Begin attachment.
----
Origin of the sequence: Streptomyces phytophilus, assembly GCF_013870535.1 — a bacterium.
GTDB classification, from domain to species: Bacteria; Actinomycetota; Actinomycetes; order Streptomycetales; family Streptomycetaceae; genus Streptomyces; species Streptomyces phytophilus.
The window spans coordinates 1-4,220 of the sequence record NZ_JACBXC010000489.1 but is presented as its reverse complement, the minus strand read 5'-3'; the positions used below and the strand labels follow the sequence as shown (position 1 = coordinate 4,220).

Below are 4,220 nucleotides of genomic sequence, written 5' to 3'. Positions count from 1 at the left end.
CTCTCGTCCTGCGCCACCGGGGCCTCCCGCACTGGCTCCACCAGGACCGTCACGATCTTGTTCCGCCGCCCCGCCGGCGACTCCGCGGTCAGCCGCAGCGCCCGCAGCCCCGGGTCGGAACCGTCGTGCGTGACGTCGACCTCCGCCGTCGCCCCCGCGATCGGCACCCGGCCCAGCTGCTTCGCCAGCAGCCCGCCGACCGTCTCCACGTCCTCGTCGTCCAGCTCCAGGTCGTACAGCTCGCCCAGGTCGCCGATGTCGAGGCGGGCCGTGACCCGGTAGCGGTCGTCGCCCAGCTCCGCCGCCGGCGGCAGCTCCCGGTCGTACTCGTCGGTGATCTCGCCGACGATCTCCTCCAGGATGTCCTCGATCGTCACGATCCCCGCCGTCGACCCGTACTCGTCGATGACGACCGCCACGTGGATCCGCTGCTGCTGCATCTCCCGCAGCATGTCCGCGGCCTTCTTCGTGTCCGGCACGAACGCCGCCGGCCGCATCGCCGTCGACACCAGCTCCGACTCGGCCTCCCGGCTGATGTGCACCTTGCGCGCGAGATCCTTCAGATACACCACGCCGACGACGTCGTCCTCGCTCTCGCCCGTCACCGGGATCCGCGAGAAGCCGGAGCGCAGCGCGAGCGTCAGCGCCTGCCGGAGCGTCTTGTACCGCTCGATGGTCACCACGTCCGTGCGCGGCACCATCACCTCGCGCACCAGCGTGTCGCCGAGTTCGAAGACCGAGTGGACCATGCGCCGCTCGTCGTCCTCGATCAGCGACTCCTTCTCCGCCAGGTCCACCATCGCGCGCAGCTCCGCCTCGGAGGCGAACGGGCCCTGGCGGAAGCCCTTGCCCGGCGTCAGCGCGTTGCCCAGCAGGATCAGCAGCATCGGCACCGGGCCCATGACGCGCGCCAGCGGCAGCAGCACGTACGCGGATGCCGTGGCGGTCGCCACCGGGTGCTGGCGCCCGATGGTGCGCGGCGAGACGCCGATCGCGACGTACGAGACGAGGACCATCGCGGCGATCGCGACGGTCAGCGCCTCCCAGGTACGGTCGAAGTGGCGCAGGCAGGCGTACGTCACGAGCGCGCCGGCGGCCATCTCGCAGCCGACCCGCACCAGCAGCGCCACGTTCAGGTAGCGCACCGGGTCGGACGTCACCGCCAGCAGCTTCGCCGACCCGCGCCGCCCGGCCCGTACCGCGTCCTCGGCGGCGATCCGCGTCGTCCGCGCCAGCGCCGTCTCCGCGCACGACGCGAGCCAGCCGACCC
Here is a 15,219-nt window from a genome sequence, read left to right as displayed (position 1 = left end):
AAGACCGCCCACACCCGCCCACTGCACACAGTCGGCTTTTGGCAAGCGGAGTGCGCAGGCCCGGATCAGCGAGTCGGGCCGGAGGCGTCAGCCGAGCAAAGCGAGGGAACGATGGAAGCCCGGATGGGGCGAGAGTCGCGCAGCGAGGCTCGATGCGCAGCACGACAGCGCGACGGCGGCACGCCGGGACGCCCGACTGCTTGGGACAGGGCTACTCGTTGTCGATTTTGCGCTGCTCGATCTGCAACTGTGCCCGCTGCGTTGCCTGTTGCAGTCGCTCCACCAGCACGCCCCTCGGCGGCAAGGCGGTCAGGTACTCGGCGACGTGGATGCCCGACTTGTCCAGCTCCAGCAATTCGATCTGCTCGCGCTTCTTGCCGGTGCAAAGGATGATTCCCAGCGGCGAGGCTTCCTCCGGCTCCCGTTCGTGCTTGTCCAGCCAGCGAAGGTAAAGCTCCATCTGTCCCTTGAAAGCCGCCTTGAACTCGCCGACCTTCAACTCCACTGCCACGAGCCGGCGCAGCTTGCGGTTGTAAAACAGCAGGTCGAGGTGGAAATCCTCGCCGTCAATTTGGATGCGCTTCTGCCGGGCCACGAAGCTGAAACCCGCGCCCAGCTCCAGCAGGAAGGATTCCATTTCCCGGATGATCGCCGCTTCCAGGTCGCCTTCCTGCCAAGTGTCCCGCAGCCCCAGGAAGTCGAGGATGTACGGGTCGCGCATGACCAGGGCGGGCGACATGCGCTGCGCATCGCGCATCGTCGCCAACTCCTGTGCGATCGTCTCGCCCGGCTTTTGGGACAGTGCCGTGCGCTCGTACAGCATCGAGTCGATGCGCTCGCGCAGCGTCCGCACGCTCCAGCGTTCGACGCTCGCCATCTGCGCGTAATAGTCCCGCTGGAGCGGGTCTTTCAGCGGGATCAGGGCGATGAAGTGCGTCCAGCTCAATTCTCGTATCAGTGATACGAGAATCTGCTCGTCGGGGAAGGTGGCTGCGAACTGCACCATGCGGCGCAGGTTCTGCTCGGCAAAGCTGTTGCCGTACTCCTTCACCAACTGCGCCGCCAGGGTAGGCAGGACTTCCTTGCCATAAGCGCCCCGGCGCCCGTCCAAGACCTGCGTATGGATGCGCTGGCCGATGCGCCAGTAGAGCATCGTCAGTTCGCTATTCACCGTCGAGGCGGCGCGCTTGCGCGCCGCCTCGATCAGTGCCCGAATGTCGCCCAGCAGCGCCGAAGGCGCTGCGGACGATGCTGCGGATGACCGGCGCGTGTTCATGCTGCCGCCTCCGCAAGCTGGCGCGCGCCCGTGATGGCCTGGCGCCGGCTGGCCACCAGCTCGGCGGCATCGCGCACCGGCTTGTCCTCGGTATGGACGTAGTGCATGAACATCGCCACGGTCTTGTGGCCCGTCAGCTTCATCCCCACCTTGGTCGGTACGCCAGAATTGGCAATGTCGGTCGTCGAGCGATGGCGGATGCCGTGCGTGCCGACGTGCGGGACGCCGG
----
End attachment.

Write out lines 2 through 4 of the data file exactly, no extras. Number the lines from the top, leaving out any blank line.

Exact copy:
GTDB classification, from domain to species: Bacteria; Actinomycetota; Actinomycetes; order Streptomycetales; family Streptomycetaceae; genus Streptomyces; species Streptomyces phytophilus.
The window spans coordinates 1-4,220 of the sequence record NZ_JACBXC010000489.1 but is presented as its reverse complement, the minus strand read 5'-3'; the positions used below and the strand labels follow the sequence as shown (position 1 = coordinate 4,220).

Below are 4,220 nucleotides of genomic sequence, written 5' to 3'. Positions count from 1 at the left end.